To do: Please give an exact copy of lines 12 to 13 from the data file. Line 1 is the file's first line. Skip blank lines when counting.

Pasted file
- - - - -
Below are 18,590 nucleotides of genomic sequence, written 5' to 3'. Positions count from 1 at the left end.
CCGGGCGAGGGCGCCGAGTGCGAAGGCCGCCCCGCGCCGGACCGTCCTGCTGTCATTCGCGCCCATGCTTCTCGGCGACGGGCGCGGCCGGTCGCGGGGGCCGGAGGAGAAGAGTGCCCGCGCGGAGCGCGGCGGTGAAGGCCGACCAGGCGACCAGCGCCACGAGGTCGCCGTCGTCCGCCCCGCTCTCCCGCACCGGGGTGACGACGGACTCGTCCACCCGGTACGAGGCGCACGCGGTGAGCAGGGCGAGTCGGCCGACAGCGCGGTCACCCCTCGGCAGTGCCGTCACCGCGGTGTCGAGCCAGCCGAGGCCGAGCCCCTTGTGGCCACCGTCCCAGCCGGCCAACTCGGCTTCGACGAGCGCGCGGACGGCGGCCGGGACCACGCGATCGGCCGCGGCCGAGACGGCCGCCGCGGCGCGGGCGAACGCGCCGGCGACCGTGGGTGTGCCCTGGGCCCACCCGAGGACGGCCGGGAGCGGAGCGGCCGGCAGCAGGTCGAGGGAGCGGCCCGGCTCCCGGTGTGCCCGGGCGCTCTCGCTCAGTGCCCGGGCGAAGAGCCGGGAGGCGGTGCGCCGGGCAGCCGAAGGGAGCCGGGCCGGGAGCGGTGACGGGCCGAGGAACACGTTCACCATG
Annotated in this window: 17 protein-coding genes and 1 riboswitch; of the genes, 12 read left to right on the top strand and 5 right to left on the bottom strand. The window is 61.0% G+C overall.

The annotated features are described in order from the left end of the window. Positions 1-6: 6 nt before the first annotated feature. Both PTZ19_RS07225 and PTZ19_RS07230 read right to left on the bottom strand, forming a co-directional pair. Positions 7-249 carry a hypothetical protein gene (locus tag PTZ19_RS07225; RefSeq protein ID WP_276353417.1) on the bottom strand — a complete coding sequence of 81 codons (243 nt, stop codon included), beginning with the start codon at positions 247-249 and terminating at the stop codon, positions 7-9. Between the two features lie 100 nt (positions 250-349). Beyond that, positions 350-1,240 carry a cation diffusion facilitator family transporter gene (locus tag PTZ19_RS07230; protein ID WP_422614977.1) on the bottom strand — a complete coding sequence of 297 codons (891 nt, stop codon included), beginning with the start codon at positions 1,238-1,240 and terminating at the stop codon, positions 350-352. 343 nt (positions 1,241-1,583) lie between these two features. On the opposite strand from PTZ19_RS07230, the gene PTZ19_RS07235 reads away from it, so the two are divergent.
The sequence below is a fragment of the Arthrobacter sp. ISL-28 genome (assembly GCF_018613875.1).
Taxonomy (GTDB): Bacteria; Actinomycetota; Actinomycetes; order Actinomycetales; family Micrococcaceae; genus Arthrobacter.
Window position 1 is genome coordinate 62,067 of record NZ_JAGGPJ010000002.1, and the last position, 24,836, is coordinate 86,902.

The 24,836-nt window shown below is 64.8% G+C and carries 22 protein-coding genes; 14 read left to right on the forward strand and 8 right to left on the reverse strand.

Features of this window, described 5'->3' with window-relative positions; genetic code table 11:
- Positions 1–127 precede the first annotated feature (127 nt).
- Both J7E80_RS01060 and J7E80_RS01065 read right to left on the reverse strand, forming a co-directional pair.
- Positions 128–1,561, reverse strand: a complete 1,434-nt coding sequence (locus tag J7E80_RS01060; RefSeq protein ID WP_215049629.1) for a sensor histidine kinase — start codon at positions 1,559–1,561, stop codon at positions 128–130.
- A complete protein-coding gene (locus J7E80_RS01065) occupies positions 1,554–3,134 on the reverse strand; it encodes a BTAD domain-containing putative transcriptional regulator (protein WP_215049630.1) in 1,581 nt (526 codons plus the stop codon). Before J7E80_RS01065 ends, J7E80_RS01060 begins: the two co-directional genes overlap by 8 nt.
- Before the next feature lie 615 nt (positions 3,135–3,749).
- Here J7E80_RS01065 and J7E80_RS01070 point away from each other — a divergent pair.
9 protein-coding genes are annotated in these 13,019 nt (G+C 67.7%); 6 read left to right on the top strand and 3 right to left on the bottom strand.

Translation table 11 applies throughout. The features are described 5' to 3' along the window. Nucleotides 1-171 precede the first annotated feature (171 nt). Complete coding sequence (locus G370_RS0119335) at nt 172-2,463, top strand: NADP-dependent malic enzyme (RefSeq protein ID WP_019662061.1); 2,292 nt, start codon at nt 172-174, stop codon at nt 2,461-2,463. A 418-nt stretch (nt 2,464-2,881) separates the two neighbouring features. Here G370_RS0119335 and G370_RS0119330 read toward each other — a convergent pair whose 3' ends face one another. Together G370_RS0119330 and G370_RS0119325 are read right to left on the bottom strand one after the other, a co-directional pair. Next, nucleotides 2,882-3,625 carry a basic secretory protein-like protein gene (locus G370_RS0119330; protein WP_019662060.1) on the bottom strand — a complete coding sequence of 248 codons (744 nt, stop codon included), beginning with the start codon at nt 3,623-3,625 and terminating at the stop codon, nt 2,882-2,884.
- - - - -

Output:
- Positions 128–1,561, reverse strand: a complete 1,434-nt coding sequence (locus tag J7E80_RS01060; RefSeq protein ID WP_215049629.1) for a sensor histidine kinase — start codon at positions 1,559–1,561, stop codon at positions 128–130.
- A complete protein-coding gene (locus J7E80_RS01065) occupies positions 1,554–3,134 on the reverse strand; it encodes a BTAD domain-containing putative transcriptional regulator (protein WP_215049630.1) in 1,581 nt (526 codons plus the stop codon). Before J7E80_RS01065 ends, J7E80_RS01060 begins: the two co-directional genes overlap by 8 nt.